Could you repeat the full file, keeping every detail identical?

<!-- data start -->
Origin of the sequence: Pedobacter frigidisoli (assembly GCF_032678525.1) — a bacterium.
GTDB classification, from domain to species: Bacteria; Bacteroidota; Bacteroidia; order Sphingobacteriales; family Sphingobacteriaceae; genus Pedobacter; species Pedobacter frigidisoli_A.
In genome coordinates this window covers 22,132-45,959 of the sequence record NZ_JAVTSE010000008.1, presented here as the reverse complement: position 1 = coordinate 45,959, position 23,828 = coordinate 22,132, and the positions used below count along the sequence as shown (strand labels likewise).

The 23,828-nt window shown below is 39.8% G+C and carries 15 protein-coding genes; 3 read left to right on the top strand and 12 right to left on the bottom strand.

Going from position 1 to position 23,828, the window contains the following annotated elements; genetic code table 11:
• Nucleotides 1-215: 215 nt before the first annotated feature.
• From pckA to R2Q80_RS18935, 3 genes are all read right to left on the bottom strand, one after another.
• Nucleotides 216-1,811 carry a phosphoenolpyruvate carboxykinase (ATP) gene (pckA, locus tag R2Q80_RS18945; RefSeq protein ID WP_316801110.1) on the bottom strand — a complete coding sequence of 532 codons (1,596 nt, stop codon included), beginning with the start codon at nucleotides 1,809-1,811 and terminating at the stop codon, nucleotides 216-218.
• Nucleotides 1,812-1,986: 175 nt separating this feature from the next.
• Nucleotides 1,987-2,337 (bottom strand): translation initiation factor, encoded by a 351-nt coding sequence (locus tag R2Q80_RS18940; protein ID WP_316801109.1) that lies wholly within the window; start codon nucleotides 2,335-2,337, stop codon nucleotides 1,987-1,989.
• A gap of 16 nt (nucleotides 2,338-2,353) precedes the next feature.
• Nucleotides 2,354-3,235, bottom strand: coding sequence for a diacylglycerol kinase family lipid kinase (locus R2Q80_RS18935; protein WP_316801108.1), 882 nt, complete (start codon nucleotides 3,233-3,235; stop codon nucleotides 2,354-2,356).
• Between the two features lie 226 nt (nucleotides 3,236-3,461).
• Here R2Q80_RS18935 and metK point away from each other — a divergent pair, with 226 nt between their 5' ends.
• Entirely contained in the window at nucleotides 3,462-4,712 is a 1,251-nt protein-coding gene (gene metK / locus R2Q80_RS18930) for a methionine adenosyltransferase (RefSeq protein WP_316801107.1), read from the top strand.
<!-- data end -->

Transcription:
Origin of the sequence: Pedobacter frigidisoli (assembly GCF_032678525.1) — a bacterium.
GTDB classification, from domain to species: Bacteria; Bacteroidota; Bacteroidia; order Sphingobacteriales; family Sphingobacteriaceae; genus Pedobacter; species Pedobacter frigidisoli_A.
In genome coordinates this window covers 22,132-45,959 of the sequence record NZ_JAVTSE010000008.1, presented here as the reverse complement: position 1 = coordinate 45,959, position 23,828 = coordinate 22,132, and the positions used below count along the sequence as shown (strand labels likewise).

The 23,828-nt window shown below is 39.8% G+C and carries 15 protein-coding genes; 3 read left to right on the top strand and 12 right to left on the bottom strand.

Going from position 1 to position 23,828, the window contains the following annotated elements; genetic code table 11:
• Nucleotides 1-215: 215 nt before the first annotated feature.
• From pckA to R2Q80_RS18935, 3 genes are all read right to left on the bottom strand, one after another.
• Nucleotides 216-1,811 carry a phosphoenolpyruvate carboxykinase (ATP) gene (pckA, locus tag R2Q80_RS18945; RefSeq protein ID WP_316801110.1) on the bottom strand — a complete coding sequence of 532 codons (1,596 nt, stop codon included), beginning with the start codon at nucleotides 1,809-1,811 and terminating at the stop codon, nucleotides 216-218.
• Nucleotides 1,812-1,986: 175 nt separating this feature from the next.
• Nucleotides 1,987-2,337 (bottom strand): translation initiation factor, encoded by a 351-nt coding sequence (locus tag R2Q80_RS18940; protein ID WP_316801109.1) that lies wholly within the window; start codon nucleotides 2,335-2,337, stop codon nucleotides 1,987-1,989.
• A gap of 16 nt (nucleotides 2,338-2,353) precedes the next feature.
• Nucleotides 2,354-3,235, bottom strand: coding sequence for a diacylglycerol kinase family lipid kinase (locus R2Q80_RS18935; protein WP_316801108.1), 882 nt, complete (start codon nucleotides 3,233-3,235; stop codon nucleotides 2,354-2,356).
• Between the two features lie 226 nt (nucleotides 3,236-3,461).
• Here R2Q80_RS18935 and metK point away from each other — a divergent pair, with 226 nt between their 5' ends.
• Entirely contained in the window at nucleotides 3,462-4,712 is a 1,251-nt protein-coding gene (gene metK / locus R2Q80_RS18930) for a methionine adenosyltransferase (RefSeq protein WP_316801107.1), read from the top strand.